35. 35.
    B. S. Clausen and H. Topsoe, unpublished results.Google Scholar
  36. 36.
    T. Rayment, R. Schlögl, J. M. Thomas, and G. Ertl, Nature 315, 311 (1985).CrossRefGoogle Scholar
  37. 38.
    A. Baranski, A. Bielanski, and A. Pattek, J. Catal 26, 286 (1972).CrossRefGoogle Scholar
  38. 39.
    A. Baranski, J. M. Lagan, A. Pattek, and A. Reizer, Appl. Catal. 3, 207 (1982).CrossRefGoogle Scholar
  39. 40.
    A. Baranski, A. Reizer, A. Katorba, and E. Pyrczak, Appl. Catal. 19, 417 (1985).CrossRefGoogle Scholar
  40. 41.
    B. B. Seth and H. U. Ross, Trans. AJME 233, 180 (1965).Google Scholar
  41. 42.
    H. Schenk and H. P. Schulz, Arch. Eisenhüttenwesen 31, 691 (1960).Google Scholar
  42. 43.
    V. Solbakken, A. Solbakken and P. H. Emmett, J. Catal. 15, 90 (1969).CrossRefGoogle Scholar
  43. 44.
    A. T. Larson and C. N. Richardson, Ind. Eng. Chem. 17, 971 (1925).CrossRefGoogle Scholar
  44. 45.
    D. C. Silverman and M. Boudait, J. Catal. 77, 208 (1982).CrossRefGoogle Scholar
  45. 46.
    G. Fagherazzi, F. Galante, F. Garbassi, and N. Pernicone, J. Catal. 26, 344 (1972).CrossRefGoogle Scholar
  46. 47.
    H. Topsoe, J. A. Dumesic, and M. Boudart, J. Catal. 28, 477 (1973).CrossRefGoogle Scholar
  47. 48.
    W. Niemann, B. S. Clausen, and H. Topsoe, Ber. Bunsenges. Phys. Chem. 91, 1292 (1987).Google Scholar
  48. 49.
    M. Muhler, T. Rayment, A. Dent, and R. C. Schoonmaker, J. Catal. 126, 339 (1990).CrossRefGoogle Scholar
  49. 50.
    H. P. Klug and L. E. Alexander, X-Ray Diffraction Procedures, 2nd edn., p. 642 ff, Wiley, New York (1974).Google Scholar
  50. 51.
    N. D. Spencer, R. C. Schoonmaker, and G. A. Somorjai, J. Catal. 74, 129 (1982).CrossRefGoogle Scholar
  51. 52.
    R. Brill, E. L. Richter, and E. Ruch, Angew. Chem., Int. Ed. Engl. 6, 882 (1967).CrossRefGoogle Scholar
  52. 53.
    D. R. Strongin and G. A. Somorjai, J. Catal. 109, 51 (1988).CrossRefGoogle Scholar
  53. 54.
    G. Ertl, J. Vac. Sci. Technol. A1, 1274 (1983).Google Scholar
  54. 55.
    M. Grunze, M. Golze, W. Hirschwald, H. J. Freund, H. Pulm, U. Seip, M. C. Tsai, G. Ertl, and J. Küppers, Phys. Rev. Lett. 53, 850 (1984).CrossRefGoogle Scholar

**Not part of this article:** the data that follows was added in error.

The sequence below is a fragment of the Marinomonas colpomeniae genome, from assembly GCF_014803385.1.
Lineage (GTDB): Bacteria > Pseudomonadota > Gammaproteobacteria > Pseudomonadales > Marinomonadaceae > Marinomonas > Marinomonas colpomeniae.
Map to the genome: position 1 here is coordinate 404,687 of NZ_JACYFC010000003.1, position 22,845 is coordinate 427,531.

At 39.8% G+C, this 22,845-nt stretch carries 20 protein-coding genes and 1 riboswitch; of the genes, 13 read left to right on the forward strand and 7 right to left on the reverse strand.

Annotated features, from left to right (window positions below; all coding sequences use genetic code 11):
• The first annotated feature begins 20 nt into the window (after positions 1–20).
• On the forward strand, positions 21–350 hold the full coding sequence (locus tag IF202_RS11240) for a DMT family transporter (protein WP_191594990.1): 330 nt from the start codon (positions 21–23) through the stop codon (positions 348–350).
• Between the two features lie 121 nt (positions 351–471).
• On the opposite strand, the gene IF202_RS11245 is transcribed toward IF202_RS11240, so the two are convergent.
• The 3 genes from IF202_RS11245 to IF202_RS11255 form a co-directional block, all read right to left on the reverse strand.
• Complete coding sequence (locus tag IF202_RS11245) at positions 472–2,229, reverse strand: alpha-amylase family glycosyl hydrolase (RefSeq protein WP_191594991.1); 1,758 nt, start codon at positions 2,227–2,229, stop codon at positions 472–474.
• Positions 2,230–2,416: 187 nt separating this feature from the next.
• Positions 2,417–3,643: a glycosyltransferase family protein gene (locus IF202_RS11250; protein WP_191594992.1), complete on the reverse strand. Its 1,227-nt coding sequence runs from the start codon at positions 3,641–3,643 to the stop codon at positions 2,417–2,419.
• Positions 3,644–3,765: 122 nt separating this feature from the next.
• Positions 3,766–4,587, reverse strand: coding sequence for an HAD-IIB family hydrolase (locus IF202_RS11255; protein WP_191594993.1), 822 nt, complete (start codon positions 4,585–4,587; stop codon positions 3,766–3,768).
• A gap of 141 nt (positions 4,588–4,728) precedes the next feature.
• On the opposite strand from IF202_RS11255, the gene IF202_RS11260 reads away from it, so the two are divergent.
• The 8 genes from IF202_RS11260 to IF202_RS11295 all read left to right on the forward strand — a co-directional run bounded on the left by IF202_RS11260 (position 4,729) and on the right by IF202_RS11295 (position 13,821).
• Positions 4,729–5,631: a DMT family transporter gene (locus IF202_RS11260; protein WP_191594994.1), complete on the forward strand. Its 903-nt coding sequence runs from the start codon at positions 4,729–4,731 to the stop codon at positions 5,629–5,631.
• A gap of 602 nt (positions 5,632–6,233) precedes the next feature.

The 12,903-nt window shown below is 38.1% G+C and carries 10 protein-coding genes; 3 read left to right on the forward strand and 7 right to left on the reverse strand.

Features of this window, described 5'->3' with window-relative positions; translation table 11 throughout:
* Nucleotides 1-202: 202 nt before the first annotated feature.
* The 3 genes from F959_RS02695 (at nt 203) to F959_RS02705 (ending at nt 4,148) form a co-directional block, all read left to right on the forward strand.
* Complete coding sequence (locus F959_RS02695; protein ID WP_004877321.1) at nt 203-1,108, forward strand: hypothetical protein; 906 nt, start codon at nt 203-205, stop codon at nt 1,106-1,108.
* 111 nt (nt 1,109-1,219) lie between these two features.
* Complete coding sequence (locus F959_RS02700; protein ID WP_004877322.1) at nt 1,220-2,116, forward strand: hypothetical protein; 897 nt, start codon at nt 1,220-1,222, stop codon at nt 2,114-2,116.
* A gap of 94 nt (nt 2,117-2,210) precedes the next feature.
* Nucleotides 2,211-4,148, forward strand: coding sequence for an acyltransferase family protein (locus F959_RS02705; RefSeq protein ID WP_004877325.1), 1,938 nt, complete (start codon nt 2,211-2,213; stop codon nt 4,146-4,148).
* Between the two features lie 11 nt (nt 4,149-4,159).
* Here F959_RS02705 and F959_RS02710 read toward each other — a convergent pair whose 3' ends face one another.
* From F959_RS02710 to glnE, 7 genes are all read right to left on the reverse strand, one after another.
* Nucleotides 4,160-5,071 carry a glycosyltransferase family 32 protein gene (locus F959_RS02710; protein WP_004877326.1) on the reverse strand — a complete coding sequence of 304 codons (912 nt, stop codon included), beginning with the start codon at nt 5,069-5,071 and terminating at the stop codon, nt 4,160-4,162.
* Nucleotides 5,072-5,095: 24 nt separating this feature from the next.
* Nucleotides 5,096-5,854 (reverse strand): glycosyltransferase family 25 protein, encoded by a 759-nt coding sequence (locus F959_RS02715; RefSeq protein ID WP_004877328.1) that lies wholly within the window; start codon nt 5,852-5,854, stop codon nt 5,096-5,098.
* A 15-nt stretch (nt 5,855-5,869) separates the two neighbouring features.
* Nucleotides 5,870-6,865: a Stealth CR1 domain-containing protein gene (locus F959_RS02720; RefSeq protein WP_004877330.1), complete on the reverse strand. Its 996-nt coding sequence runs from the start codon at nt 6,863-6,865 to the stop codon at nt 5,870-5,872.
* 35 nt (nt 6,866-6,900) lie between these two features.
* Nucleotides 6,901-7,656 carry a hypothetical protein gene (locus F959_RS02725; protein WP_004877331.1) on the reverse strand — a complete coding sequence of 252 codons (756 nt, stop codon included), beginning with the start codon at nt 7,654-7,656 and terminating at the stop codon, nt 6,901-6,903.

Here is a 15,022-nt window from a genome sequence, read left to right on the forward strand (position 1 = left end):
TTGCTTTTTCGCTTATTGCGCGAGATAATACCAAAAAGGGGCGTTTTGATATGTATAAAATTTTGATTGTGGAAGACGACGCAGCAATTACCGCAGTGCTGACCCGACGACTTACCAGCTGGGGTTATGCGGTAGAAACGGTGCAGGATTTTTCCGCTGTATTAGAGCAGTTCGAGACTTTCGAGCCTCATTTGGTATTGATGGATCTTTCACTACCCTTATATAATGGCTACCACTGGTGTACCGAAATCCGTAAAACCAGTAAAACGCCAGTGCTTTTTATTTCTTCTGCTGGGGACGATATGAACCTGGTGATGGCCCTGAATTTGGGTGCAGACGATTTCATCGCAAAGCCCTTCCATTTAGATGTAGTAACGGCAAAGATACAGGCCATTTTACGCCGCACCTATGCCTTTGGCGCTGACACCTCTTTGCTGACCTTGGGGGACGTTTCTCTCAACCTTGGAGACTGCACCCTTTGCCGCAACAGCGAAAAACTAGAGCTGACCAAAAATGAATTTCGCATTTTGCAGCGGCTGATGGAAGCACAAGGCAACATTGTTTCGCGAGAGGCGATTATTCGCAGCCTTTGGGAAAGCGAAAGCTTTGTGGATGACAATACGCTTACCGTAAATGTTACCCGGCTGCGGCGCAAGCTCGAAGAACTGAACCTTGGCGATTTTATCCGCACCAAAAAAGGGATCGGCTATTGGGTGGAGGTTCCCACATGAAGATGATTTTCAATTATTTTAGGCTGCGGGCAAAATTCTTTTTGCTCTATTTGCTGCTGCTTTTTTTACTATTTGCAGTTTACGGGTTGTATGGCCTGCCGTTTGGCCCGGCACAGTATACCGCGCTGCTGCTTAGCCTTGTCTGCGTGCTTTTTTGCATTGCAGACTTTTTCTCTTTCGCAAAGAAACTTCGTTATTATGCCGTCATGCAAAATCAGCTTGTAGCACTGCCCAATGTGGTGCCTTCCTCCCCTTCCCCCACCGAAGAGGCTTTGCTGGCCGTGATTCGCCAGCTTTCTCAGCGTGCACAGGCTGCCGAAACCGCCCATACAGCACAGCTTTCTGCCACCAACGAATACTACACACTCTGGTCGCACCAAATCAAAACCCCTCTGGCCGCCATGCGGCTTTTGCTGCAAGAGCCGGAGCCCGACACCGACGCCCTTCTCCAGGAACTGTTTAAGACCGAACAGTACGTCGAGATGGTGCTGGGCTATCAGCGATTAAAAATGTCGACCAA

55. 56.
    G. Ertl, S. B. Lee, and M. Weiss, Surf. Sci. 114, 515 (1982).CrossRefGoogle Scholar
  56. 57.
    G. Ertl, S. B. Lee, and M. Weiss, Surf. Sci. 114, 527 (1982).CrossRefGoogle Scholar
  57. 58.
    H. J. Freund, B. Bartos, R. P. Messmer, M. Grunze, H. Kuhlenbeck, and M. Neumann, Surf. Sci. 185, 187 (1987).CrossRefGoogle Scholar
  58. 59.
    D. Arvanitis, L. Wenzel, K. Baberschke, M. Muhler, R. Schlögl, and G. Ertl, Phys. Rev. B 40, 6409 (1989).CrossRefGoogle Scholar
  59. 60.
    D. R. Strongin and G. A. Somorjai, Catal. Lett. 1, 61 (1988).CrossRefGoogle Scholar
  60. 61.
    P. Stoltze, Phys. Scr. 36, 824 (1987).CrossRefGoogle Scholar
  61. 62.
    P. Stoltze and J. Norskov, Phys. Rev. Lett. 55, 2502 (1985).CrossRefGoogle Scholar
  62. 63.
    M. Bowker, I. Parker, and K. Waugh, Appl. Catal. 14, 101 (1985).CrossRefGoogle Scholar
  63. 64.
    F. Bozso, G. Ertl, M. Grunze, and M. Weiss, J. Catal. 49, 18 (1977).CrossRefGoogle Scholar
  64. 65.
    S. D. Kelemen, H. J. Freund, and C. P. Mims. J. Catal. 97, 228 (1986).CrossRefGoogle Scholar
  65. 66.
    J. J. Yeh and J. Lindau, At. Data Nucl. Data Tables 32, 1 (1985).CrossRefGoogle Scholar
  66. 67.
    K. Wandelt, Surf. Sei. Rep. 2, 1 (1982).CrossRefGoogle Scholar
  67. 68.
    C. R. Brundle, T. J. Chuang, and K. Wandelt, Surf Sei. 68, 459 (1977).CrossRefGoogle Scholar
  68. 69.
    H. P. Bonzel, G. Broden, and H. J. Krebs, Appl. Surf. Sci. 16, 373 (1983).CrossRefGoogle Scholar
  69. 70.
    M. Muhler and R. Schlögl, unpublished results.Google Scholar
  70. 71.
    R. Schlögl, P. Oelhafen, H. J. Güntherodt, E. Fergusson, and W. Jones, Proc. Int. Carbon Conf Carbon 86, Deutsche Keramische Gesellschaft, (1989) p. 139.Google Scholar
  71. 72.
    F. Delanny, W. T. Tysoe, H. Heinemann, and G. A. Somorjai, Carbon 22, 401 (1984).CrossRefGoogle Scholar
  72. 73.
    A. J. Moulijn, B. M. Cerfotain, and F. Kaptaijn, Fuel 63, 1643 (1984).CrossRefGoogle Scholar
  73. 74.
    L. J. Whitman, C. E. Bartosch, W. Ho, G. Strasser, and M. Grunze, Phys. Rev. Lett. 56, 1984 (1986).CrossRefGoogle Scholar
  74. 75.
    Z. Paal, G. Ertl, and S. B. Lee, Appl. Surf. Sci. 8, 231 (1981).CrossRefGoogle Scholar
  75. 76.
    J. G. Van Ommen, W. J. Bolink, J. Prasad, and P. Mars, J. Catal. 38, 120 (1975).CrossRefGoogle Scholar
  76. 77.
    G. Pirug, G. Broden, and H. P. Bonzel, Surf. Sci. 94, 323 (1980).CrossRefGoogle Scholar
  77. 78.
    R. Schlögl, R. C. Schoonmaker, M. Muhler, and G. Ertl, Catal. Lett. 1, 237 (1988).CrossRefGoogle Scholar
  78. 79.
    R. Schlögl, R. Wiesendanger, and A. Baiker, J. Catal. 108, 237 (1987).CrossRefGoogle Scholar

Copyright information

© Springer Science+Business Media New York 1991

Authors and Affiliations

  • Robert Schlögl
    • 1
  1. 1.Fritz-Haber-InstitutMax-Planck-GesellschaftBerlin 33Federal Republic of Germany

Personalised recommendations